First Black Woman FBI Agent was UNC-Chapel Hill Alumna

The Carolina Times, February 21, 1976
The Carolina Times, February 21, 1976

The first black woman FBI agent in the United States was UNC-Chapel Hill’s Sylvia Elizabeth Mathis (J.D., 1975). Hers was a life framed by a commitment to service, a dedication to family, and marked by numerous accomplishments.

In May 1975, Mathis graduated from UNC School of Law and soon thereafter passed the North Carolina Bar. But her accomplishments did not start or stop there; before her time in Chapel Hill, Mathis had also attended Fisk (1968-69) and then New York University (1969-72), where she received a Bachelor’s in Political Science. Right after law school, she stayed in North Carolina and worked for the Department of Cultural Resources.

At age 26, Mathis became the first black female FBI agent, beginning her training at Quantico in February 1976. She was also the very first female agent recruited in the state of North Carolina. At the time, only 41 agents out of a total of 8,500 in the country were women. Quoted in the February 7, 1976 issue of the Virginian Pilot newspaper, Mathis explained, “…I am interested in delving into the relation of defending of rights and enforcement of rights. Going into the FBI seemed like a natural step.”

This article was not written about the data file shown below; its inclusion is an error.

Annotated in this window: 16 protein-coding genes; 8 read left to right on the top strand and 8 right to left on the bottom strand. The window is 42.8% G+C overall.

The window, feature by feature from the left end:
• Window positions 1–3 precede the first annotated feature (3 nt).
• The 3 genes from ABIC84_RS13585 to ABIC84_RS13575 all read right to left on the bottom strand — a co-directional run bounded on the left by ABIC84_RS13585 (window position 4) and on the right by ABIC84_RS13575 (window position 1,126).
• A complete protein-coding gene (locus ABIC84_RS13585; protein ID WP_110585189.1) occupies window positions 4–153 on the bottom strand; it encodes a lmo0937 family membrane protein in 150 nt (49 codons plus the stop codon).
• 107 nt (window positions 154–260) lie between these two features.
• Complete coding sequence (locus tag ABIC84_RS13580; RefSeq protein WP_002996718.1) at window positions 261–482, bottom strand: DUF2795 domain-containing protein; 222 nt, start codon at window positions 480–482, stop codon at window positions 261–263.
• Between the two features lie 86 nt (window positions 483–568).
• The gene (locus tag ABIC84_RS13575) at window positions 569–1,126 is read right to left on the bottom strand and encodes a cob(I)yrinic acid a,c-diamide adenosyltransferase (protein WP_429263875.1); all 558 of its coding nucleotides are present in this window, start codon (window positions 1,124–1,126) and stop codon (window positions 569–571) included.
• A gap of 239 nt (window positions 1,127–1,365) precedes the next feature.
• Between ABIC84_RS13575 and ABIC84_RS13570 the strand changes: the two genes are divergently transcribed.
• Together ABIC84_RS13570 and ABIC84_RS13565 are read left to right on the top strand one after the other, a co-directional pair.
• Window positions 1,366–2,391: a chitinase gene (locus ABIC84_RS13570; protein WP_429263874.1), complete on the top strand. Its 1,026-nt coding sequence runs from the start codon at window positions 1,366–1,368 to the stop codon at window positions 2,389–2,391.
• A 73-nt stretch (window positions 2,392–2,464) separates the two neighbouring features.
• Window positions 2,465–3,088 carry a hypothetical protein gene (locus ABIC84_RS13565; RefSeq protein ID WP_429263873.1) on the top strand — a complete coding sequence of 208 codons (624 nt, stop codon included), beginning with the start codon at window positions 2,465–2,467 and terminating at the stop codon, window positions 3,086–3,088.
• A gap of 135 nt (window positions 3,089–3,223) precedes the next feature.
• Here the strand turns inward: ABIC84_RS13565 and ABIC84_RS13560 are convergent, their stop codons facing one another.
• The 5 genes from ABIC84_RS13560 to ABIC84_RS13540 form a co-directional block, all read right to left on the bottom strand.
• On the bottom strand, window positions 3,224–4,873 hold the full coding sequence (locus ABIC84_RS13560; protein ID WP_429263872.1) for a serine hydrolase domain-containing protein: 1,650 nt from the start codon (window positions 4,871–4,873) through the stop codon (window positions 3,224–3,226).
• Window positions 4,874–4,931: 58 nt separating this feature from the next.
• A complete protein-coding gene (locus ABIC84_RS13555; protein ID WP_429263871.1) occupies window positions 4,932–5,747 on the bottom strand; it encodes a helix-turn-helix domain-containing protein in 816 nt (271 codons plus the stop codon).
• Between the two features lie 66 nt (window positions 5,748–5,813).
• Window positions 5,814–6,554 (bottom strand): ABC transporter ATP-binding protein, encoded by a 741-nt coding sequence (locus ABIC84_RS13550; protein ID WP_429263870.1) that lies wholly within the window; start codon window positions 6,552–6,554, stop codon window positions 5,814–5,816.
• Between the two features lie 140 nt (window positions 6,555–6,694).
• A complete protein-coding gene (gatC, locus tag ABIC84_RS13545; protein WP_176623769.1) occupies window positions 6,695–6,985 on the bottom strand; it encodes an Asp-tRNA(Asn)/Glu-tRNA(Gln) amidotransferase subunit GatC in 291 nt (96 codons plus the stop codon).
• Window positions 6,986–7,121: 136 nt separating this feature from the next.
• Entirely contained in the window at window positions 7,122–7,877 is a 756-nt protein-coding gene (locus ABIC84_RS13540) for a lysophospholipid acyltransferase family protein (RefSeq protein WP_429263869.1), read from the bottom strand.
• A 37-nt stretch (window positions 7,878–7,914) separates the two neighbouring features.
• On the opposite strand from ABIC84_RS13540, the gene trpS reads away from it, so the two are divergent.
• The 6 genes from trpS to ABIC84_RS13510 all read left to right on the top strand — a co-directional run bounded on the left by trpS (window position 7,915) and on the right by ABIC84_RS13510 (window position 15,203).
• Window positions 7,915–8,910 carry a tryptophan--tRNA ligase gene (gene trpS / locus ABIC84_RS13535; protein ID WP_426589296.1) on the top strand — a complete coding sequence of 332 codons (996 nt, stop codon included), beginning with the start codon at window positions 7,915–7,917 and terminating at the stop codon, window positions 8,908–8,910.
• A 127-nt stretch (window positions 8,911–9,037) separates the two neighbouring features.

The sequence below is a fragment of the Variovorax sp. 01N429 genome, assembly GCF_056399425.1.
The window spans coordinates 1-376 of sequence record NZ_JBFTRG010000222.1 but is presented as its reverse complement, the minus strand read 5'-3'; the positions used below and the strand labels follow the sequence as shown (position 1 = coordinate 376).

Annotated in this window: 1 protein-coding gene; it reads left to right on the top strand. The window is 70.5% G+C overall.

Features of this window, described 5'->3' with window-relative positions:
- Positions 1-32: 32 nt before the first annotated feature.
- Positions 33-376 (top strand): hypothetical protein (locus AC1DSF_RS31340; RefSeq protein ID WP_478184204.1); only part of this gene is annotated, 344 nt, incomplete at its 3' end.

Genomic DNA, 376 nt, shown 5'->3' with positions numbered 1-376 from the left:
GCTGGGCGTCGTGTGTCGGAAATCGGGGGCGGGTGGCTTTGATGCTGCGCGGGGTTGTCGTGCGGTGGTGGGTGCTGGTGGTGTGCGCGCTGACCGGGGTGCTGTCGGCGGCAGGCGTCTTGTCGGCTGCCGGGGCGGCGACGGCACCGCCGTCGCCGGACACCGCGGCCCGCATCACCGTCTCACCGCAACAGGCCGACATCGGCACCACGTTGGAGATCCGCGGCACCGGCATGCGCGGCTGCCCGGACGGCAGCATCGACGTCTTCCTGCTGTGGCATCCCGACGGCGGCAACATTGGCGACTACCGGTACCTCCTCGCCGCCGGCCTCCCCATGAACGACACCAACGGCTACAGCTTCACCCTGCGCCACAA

Mathis was assigned to the New York office of the FBI where she worked as a special agent and then as an advisor to the Office of Legal Counsel (1979-80). She then returned to Jacksonville, Florida to care for her parents in 1982. Accounts vary as to whether Mathis was a Florida or North Carolina native, but while the family may have had Durham connections, Jacksonville was where her parents had called home for many years, and Sylvia had attended Bishop Kenny High School in the city.

Just the next year, in 1983, Sylvia’s life was tragically cut short by a car accident at age 34. At the time of her death, she worked as the Director of the Jacksonville Downtown Ecumenical Service Council, providing support to homeless and unemployed residents of the city. Shortly before her death, she was awarded “Ms. Metro” by the Jacksonville weekly newspaper, The Metropolis. A volunteer who worked with Mathis was quoted in the October 19, 1983 issue of the paper that, “She is a very caring person and has given a lot of her time to those who need help.” In a 1984 letter to the UNC publication University Report, Law School professor James B. Craven III remembered that she was a “rare and unforgettable” student, that he “was always proud of her and miss her now.”